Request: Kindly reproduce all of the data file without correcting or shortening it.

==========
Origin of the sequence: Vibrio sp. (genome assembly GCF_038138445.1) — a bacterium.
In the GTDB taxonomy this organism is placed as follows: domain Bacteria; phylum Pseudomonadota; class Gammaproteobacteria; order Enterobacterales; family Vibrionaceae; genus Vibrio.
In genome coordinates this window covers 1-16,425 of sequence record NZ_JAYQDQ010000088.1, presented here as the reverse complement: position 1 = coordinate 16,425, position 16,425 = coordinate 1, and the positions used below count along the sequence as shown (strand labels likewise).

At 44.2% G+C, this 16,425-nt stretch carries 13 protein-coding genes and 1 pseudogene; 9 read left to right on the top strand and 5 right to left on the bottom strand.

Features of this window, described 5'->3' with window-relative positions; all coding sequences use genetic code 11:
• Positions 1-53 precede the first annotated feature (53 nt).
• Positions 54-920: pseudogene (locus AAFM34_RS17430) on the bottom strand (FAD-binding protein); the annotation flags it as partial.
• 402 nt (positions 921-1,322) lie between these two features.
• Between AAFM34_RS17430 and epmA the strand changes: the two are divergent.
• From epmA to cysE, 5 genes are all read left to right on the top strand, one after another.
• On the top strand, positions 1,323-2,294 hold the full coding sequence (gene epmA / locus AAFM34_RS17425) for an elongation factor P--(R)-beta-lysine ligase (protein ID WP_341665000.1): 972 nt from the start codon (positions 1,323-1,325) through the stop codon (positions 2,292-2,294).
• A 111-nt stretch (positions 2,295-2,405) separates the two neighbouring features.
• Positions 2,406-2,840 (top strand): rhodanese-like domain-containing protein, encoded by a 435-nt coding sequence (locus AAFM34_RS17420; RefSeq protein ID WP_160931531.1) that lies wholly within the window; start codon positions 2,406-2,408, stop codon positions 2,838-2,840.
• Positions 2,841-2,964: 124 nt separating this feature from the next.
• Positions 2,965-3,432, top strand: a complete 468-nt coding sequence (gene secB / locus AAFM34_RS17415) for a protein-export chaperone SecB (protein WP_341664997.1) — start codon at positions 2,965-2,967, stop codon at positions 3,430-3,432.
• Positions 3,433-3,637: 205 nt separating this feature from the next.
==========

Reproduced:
Origin of the sequence: Vibrio sp. (genome assembly GCF_038138445.1) — a bacterium.
In the GTDB taxonomy this organism is placed as follows: domain Bacteria; phylum Pseudomonadota; class Gammaproteobacteria; order Enterobacterales; family Vibrionaceae; genus Vibrio.
In genome coordinates this window covers 1-16,425 of sequence record NZ_JAYQDQ010000088.1, presented here as the reverse complement: position 1 = coordinate 16,425, position 16,425 = coordinate 1, and the positions used below count along the sequence as shown (strand labels likewise).

At 44.2% G+C, this 16,425-nt stretch carries 13 protein-coding genes and 1 pseudogene; 9 read left to right on the top strand and 5 right to left on the bottom strand.

Features of this window, described 5'->3' with window-relative positions; all coding sequences use genetic code 11:
• Positions 1-53 precede the first annotated feature (53 nt).
• Positions 54-920: pseudogene (locus AAFM34_RS17430) on the bottom strand (FAD-binding protein); the annotation flags it as partial.
• 402 nt (positions 921-1,322) lie between these two features.
• Between AAFM34_RS17430 and epmA the strand changes: the two are divergent.
• From epmA to cysE, 5 genes are all read left to right on the top strand, one after another.
• On the top strand, positions 1,323-2,294 hold the full coding sequence (gene epmA / locus AAFM34_RS17425) for an elongation factor P--(R)-beta-lysine ligase (protein ID WP_341665000.1): 972 nt from the start codon (positions 1,323-1,325) through the stop codon (positions 2,292-2,294).
• A 111-nt stretch (positions 2,295-2,405) separates the two neighbouring features.
• Positions 2,406-2,840 (top strand): rhodanese-like domain-containing protein, encoded by a 435-nt coding sequence (locus AAFM34_RS17420; RefSeq protein ID WP_160931531.1) that lies wholly within the window; start codon positions 2,406-2,408, stop codon positions 2,838-2,840.
• Positions 2,841-2,964: 124 nt separating this feature from the next.
• Positions 2,965-3,432, top strand: a complete 468-nt coding sequence (gene secB / locus AAFM34_RS17415) for a protein-export chaperone SecB (protein WP_341664997.1) — start codon at positions 2,965-2,967, stop codon at positions 3,430-3,432.
• Positions 3,433-3,637: 205 nt separating this feature from the next.